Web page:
The only purpose-built pawnbroker building in Western Australia has been included in the State Register of Heritage Places.
Heritage Minister Albert Jacob said the three-storey Phineas Seeligson building at 143 Barrack Street in Perth tells the story of the prominent leader in the Jewish community.
"The Federation Romanesque building, with its ornamental facade and high pitched gable makes it a striking and distinctive addition to Barrack Street," Mr Jacob said.
"However, the story of philanthropist Phineas Seeligson also makes this purpose-built pawnbroker building deserving of recognition at State level."
Mr Seeligson ran a successful pawnbroking business in the 1890s. Although pawnbroking was initially associated with criminal activity, the industry modernised in the 19th century and became more like banks, where personal property was deposited as security for cash loans.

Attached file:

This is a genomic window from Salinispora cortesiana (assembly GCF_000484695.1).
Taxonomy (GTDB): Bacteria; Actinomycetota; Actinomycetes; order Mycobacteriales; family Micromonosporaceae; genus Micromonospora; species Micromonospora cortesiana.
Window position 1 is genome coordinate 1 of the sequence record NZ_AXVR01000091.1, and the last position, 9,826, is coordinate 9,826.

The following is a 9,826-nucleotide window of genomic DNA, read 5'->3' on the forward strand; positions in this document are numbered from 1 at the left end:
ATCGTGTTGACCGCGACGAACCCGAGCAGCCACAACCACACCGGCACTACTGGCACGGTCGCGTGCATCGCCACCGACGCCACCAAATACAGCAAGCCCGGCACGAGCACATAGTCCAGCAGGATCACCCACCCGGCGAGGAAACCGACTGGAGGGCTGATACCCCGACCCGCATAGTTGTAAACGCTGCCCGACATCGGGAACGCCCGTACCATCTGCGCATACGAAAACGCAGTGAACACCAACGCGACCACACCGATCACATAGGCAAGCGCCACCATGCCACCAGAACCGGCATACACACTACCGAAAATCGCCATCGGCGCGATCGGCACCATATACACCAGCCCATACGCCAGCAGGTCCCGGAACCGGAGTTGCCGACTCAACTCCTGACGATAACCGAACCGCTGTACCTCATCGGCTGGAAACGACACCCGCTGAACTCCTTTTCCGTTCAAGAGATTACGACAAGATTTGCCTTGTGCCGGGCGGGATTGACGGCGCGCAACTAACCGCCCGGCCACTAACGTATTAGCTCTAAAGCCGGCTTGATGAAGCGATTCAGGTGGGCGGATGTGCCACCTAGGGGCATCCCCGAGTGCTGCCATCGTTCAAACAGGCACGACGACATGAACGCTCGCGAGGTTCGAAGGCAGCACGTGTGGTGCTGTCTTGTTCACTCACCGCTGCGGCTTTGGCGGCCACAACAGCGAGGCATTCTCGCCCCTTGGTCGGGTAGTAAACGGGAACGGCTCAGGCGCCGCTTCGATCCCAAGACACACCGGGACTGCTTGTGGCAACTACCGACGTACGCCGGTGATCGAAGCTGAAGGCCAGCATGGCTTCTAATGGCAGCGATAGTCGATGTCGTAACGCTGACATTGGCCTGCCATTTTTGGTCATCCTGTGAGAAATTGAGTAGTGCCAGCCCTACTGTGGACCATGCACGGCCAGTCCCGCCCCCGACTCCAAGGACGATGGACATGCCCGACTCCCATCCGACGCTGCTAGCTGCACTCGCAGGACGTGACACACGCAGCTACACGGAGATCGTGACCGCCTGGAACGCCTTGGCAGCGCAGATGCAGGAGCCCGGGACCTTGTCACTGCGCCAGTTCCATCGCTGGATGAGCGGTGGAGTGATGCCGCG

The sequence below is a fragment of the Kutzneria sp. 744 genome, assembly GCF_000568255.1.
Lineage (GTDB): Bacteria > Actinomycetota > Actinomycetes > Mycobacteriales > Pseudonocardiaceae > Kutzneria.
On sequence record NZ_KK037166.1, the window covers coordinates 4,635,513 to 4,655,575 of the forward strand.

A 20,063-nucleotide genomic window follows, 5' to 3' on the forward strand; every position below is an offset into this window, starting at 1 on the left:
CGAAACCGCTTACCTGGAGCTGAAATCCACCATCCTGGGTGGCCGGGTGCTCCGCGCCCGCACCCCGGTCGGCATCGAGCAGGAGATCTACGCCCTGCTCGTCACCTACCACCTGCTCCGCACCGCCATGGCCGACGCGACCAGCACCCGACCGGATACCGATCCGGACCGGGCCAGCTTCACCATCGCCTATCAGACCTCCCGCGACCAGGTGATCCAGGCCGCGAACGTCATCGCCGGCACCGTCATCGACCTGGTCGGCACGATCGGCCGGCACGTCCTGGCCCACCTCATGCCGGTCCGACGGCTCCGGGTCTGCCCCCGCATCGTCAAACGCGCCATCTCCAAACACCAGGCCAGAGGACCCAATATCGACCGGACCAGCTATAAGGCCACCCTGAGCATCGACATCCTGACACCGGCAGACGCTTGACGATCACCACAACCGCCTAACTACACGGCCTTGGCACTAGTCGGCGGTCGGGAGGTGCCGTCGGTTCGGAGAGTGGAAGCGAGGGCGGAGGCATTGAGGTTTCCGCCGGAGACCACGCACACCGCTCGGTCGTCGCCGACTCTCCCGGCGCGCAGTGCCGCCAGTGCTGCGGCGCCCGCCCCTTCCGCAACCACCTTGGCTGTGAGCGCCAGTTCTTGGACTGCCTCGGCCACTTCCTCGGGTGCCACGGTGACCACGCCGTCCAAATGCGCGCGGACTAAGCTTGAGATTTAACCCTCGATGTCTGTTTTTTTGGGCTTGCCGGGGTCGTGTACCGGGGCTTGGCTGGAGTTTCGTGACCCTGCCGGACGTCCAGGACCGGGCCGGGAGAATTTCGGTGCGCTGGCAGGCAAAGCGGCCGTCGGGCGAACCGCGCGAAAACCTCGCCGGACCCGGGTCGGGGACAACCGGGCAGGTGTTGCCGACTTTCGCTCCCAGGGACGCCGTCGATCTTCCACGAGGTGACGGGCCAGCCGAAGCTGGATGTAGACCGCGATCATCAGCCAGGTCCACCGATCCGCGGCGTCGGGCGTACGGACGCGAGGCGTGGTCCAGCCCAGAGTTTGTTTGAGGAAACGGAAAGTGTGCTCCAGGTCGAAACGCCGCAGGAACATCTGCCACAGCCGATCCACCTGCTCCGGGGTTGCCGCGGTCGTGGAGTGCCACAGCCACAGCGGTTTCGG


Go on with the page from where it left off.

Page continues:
Dying without an heir in 1935, Mr Seeligson left much of his estate to the Jewish community stipulating that it be used for charitable purposes.
"Here was a man with so much confidence in the future of our State that, in his will, Mr Seeligson specifically gave instructions for his trustees not to sell the Barrack Street property until 30 years after his death," the Minister said.
"He firmly believed that the value of the property would increase and ultimately return greater wealth to his beneficiaries.
"Our State's history shows that Western Australia was built on the confidence of such enterprising people who saw the potential, and invested, in an up-and-coming State."
Mr Seeligson's pawnbroker building was built in 1894 by Henry (Harry) Trigg, the first architect born and trained in WA.
The ornate building is a fine example of the flamboyant architectural styles of the gold rush era in the Perth CBD. It is also relatively intact and retains many of the original fittings including a decorative timber staircase, cast-iron fireplaces, gas light fittings and pressed metal ceilings.
Minister's office - 6552 5800